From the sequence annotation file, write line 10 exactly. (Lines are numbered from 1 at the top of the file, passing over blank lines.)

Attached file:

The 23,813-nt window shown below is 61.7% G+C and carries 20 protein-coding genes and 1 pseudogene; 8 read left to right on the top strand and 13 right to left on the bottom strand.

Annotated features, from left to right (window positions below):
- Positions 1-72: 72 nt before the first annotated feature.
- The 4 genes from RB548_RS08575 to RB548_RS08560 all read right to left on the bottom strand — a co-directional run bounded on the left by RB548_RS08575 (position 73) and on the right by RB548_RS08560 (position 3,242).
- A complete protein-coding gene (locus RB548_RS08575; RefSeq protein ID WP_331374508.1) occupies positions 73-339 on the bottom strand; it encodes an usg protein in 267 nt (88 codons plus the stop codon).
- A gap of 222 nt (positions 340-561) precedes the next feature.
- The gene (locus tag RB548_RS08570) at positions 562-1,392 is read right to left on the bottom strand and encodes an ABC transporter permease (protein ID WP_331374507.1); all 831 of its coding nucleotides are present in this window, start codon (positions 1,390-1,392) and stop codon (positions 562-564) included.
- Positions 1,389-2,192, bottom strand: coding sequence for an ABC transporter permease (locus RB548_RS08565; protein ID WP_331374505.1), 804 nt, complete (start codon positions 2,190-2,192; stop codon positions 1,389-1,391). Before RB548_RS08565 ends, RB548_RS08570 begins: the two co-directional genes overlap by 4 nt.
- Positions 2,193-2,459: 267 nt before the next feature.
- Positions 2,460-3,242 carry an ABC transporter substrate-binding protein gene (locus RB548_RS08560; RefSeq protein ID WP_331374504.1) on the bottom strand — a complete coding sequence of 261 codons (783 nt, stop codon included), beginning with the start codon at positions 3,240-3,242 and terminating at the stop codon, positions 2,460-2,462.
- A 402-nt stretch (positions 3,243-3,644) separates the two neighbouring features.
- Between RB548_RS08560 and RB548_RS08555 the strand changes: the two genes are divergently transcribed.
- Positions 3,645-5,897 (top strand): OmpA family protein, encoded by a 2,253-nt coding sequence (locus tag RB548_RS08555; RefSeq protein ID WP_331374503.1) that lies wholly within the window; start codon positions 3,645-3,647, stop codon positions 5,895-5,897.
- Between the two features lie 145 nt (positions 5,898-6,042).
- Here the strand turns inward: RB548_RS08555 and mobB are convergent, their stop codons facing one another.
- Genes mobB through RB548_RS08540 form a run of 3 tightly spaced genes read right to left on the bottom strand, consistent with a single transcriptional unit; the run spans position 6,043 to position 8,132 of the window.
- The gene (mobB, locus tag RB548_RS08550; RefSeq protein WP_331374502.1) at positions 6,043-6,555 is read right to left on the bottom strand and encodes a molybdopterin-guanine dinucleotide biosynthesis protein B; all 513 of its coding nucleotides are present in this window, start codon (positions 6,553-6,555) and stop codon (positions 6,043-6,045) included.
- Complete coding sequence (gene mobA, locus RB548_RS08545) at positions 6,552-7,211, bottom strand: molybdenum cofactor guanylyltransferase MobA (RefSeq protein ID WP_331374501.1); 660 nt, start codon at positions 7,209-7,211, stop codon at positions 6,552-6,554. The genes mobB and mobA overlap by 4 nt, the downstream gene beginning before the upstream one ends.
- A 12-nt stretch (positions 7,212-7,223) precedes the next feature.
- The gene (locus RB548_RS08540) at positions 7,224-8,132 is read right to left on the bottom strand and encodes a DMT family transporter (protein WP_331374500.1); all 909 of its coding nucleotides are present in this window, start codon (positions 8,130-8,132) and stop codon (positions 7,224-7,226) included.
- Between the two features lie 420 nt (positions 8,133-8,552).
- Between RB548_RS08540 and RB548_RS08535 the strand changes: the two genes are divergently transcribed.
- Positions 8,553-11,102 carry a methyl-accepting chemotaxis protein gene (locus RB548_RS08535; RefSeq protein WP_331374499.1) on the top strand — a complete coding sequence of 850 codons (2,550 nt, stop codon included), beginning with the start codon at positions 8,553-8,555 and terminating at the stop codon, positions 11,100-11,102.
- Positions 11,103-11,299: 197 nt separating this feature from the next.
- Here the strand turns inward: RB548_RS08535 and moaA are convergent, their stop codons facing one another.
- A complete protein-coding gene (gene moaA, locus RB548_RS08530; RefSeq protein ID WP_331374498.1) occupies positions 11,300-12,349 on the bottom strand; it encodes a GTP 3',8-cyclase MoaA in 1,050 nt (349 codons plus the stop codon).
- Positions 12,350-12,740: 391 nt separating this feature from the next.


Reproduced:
- Positions 2,460-3,242 carry an ABC transporter substrate-binding protein gene (locus RB548_RS08560; RefSeq protein ID WP_331374504.1) on the bottom strand — a complete coding sequence of 261 codons (783 nt, stop codon included), beginning with the start codon at positions 3,240-3,242 and terminating at the stop codon, positions 2,460-2,462.